as someone else using some unique piece of data the
user supplied/was issued to/from the Web server. It’s
kind of similar to a man-in-the-middle attack.
Replay attacks are often one thing that programmers
forget to protect against. This really is quite a worry
since I want my identity to be safe online and I’m sure
you do, too.
Browser requests a page on server.
Then server sends back a cookie with the requested
page to the browser.
The browser sends the cookie to the server with
Point to be noted that the user will be identified by
the server exclusively on the cookie that is returned.
1. John logs into example.org.
2. Server issues John a cookie with value of 12345.
3. John revisits example.org again and is logged in.
4. Evil Joe looked at the request and steals the cookie.
5. Joe visits example.org which logs him in as John.
Due to the very nature of the attack it isn’t possible to
100% protect against it, it’s inherently insecure. But
there are ways to increase the security, and that’s to
add another step after (3) above:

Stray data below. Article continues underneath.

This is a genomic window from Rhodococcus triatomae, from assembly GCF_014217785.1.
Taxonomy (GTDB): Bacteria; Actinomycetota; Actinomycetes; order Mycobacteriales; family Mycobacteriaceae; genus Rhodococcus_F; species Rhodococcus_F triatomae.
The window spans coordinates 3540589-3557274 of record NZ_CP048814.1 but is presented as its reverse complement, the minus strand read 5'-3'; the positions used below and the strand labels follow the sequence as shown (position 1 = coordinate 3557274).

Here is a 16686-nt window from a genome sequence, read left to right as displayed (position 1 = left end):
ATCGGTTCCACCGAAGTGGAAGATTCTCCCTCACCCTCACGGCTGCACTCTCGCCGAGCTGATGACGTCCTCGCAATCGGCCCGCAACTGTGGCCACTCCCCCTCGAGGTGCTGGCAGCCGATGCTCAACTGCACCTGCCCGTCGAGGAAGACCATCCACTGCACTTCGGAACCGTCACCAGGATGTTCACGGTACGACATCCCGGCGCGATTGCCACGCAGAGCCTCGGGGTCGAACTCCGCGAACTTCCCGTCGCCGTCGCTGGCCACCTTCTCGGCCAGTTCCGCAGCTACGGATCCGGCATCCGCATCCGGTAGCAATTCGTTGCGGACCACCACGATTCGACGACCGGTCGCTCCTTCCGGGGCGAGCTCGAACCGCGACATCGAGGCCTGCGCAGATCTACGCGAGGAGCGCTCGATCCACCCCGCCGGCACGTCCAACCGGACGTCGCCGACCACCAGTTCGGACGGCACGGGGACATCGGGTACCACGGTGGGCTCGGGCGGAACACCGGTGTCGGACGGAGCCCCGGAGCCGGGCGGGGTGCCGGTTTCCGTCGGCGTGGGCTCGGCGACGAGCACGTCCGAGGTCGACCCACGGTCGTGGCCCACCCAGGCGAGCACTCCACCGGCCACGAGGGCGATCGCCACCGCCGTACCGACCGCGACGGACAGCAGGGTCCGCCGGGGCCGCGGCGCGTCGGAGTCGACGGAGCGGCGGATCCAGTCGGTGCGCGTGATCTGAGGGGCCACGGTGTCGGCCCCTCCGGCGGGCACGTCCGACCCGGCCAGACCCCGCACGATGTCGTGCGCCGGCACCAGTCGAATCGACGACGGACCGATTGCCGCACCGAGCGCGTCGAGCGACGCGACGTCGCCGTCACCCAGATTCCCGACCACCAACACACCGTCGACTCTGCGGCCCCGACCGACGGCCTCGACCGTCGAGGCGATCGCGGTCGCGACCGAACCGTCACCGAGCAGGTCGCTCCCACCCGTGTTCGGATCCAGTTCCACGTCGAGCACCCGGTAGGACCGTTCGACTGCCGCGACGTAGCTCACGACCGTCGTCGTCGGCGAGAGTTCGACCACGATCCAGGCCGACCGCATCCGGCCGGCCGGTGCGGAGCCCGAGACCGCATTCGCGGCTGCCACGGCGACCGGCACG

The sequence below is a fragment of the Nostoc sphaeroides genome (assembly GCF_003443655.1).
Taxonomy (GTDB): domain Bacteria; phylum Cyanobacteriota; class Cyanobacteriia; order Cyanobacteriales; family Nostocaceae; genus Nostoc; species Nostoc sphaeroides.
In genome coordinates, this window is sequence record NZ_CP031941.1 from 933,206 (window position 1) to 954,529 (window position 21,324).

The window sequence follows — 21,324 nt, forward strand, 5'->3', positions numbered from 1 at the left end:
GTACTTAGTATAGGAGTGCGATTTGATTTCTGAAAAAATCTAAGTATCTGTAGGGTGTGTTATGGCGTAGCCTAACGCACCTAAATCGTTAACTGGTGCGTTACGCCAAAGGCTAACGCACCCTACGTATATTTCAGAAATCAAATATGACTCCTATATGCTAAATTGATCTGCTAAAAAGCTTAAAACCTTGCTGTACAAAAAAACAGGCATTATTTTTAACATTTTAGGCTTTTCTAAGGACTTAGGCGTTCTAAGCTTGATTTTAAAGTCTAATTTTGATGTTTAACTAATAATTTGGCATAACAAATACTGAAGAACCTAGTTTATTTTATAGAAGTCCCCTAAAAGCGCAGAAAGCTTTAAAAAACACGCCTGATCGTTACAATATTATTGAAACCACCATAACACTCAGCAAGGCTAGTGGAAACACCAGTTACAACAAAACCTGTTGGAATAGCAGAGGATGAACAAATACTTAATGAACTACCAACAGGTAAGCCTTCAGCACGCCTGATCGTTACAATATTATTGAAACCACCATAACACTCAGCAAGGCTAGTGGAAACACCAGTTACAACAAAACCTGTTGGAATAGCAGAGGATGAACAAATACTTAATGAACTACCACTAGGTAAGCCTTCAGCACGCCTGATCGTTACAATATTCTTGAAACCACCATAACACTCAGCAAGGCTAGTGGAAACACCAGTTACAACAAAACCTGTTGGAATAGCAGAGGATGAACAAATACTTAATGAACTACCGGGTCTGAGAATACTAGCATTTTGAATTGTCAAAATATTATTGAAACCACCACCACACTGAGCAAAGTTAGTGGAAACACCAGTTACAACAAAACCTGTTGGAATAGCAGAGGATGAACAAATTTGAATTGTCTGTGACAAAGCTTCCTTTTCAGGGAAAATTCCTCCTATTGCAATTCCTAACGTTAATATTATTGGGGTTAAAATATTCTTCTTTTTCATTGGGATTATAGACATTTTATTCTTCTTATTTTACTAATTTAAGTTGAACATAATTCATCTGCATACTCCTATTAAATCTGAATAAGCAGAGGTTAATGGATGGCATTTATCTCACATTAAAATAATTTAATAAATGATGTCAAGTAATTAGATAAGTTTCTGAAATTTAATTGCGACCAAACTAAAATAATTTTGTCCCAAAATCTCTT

Server reissues John a cookie with value of 67891.
It’s called token regeneration. We have recognized that
John has a valid cookie, logged the user in, removed
their old cookie and recreate a new one that no one
else should know. Even if Joe had the old cookie it’s no
longer valid and has to perform the same actions as (4)
in the original way.
Another method is to add some kind of time
restriction, so only make the cookie valid for a certain
amount of days. So if Joe happens to stumble across
the cookie after a month he should no longer be able
to login as John.
Another to add in which browser John is using, the
chances of John using exactly the same as Joe is
Cookie related attacks
→Tampering or changing the cookie
→Relatively difficult to construct the cookie similar
to the original one
→The difficulty depends on the complexity of
cookie generation mechanism
→Simply reuse a valid cookie
→Relatively simple to get a valid cookie through
Use HTTPs while browsing (If secure cookie is
implemented)- First level defense in depth.
Cookie Life time- Be strict in giving age to cookie.
Secure Cryptography: Don’t innovate, use existing
Persistent Cookie- Avoid it.
We studied how basically a cookie works and also
explored different types of cookies. The replay attack
was discussed and the different types of cookie replay
attacks were acknowledged . Also the preventive
measures for the attack were discussed.